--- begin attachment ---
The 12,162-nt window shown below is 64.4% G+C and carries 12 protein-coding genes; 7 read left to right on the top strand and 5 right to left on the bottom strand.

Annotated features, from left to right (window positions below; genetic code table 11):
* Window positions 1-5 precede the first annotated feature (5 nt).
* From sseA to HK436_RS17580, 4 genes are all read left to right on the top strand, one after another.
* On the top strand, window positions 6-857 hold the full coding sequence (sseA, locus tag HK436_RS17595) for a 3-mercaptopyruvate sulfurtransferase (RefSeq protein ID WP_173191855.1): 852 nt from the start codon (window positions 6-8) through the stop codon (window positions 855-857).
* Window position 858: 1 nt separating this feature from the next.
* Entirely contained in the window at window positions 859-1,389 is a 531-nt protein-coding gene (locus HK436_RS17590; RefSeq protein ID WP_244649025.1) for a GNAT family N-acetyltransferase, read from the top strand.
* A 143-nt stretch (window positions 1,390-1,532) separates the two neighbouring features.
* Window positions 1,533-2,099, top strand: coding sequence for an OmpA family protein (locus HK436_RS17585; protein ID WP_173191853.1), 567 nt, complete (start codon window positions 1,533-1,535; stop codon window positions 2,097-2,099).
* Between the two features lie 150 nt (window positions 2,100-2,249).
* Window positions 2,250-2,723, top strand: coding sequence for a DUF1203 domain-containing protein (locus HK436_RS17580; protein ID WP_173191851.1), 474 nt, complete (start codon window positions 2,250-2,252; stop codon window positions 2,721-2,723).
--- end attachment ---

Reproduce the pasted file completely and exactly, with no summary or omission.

The 12,162-nt window shown below is 64.4% G+C and carries 12 protein-coding genes; 7 read left to right on the top strand and 5 right to left on the bottom strand.

Annotated features, from left to right (window positions below; genetic code table 11):
* Window positions 1-5 precede the first annotated feature (5 nt).
* From sseA to HK436_RS17580, 4 genes are all read left to right on the top strand, one after another.
* On the top strand, window positions 6-857 hold the full coding sequence (sseA, locus tag HK436_RS17595) for a 3-mercaptopyruvate sulfurtransferase (RefSeq protein ID WP_173191855.1): 852 nt from the start codon (window positions 6-8) through the stop codon (window positions 855-857).
* Window position 858: 1 nt separating this feature from the next.
* Entirely contained in the window at window positions 859-1,389 is a 531-nt protein-coding gene (locus HK436_RS17590; RefSeq protein ID WP_244649025.1) for a GNAT family N-acetyltransferase, read from the top strand.
* A 143-nt stretch (window positions 1,390-1,532) separates the two neighbouring features.
* Window positions 1,533-2,099, top strand: coding sequence for an OmpA family protein (locus HK436_RS17585; protein ID WP_173191853.1), 567 nt, complete (start codon window positions 1,533-1,535; stop codon window positions 2,097-2,099).
* Between the two features lie 150 nt (window positions 2,100-2,249).
* Window positions 2,250-2,723, top strand: coding sequence for a DUF1203 domain-containing protein (locus HK436_RS17580; protein ID WP_173191851.1), 474 nt, complete (start codon window positions 2,250-2,252; stop codon window positions 2,721-2,723).